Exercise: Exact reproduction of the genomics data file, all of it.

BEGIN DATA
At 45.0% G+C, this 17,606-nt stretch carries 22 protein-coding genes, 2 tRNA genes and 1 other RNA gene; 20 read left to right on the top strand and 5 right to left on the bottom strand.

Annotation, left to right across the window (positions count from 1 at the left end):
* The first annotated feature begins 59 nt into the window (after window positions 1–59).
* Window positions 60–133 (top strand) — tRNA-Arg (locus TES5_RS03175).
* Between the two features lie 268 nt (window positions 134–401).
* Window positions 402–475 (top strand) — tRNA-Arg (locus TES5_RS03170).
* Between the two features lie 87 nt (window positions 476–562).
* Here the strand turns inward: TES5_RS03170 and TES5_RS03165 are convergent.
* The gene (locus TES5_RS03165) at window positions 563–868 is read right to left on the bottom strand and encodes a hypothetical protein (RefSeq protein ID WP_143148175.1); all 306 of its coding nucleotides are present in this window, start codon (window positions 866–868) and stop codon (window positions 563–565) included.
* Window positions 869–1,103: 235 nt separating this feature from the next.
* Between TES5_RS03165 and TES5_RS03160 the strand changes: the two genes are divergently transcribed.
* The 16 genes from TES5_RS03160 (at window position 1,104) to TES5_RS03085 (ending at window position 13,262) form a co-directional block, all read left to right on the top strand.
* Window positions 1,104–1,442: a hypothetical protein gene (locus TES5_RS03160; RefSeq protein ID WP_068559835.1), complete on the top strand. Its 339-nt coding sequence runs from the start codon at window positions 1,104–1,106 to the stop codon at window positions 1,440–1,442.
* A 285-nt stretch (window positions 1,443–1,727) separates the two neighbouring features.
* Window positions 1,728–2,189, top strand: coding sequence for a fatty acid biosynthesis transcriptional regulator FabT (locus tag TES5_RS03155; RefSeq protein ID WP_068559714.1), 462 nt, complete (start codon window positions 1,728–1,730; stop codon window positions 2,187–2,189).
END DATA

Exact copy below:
At 45.0% G+C, this 17,606-nt stretch carries 22 protein-coding genes, 2 tRNA genes and 1 other RNA gene; 20 read left to right on the top strand and 5 right to left on the bottom strand.

Annotation, left to right across the window (positions count from 1 at the left end):
* The first annotated feature begins 59 nt into the window (after window positions 1–59).
* Window positions 60–133 (top strand) — tRNA-Arg (locus TES5_RS03175).
* Between the two features lie 268 nt (window positions 134–401).
* Window positions 402–475 (top strand) — tRNA-Arg (locus TES5_RS03170).
* Between the two features lie 87 nt (window positions 476–562).
* Here the strand turns inward: TES5_RS03170 and TES5_RS03165 are convergent.
* The gene (locus TES5_RS03165) at window positions 563–868 is read right to left on the bottom strand and encodes a hypothetical protein (RefSeq protein ID WP_143148175.1); all 306 of its coding nucleotides are present in this window, start codon (window positions 866–868) and stop codon (window positions 563–565) included.
* Window positions 869–1,103: 235 nt separating this feature from the next.
* Between TES5_RS03165 and TES5_RS03160 the strand changes: the two genes are divergently transcribed.
* The 16 genes from TES5_RS03160 (at window position 1,104) to TES5_RS03085 (ending at window position 13,262) form a co-directional block, all read left to right on the top strand.
* Window positions 1,104–1,442: a hypothetical protein gene (locus TES5_RS03160; RefSeq protein ID WP_068559835.1), complete on the top strand. Its 339-nt coding sequence runs from the start codon at window positions 1,104–1,106 to the stop codon at window positions 1,440–1,442.
* A 285-nt stretch (window positions 1,443–1,727) separates the two neighbouring features.
* Window positions 1,728–2,189, top strand: coding sequence for a fatty acid biosynthesis transcriptional regulator FabT (locus tag TES5_RS03155; RefSeq protein ID WP_068559714.1), 462 nt, complete (start codon window positions 1,728–1,730; stop codon window positions 2,187–2,189).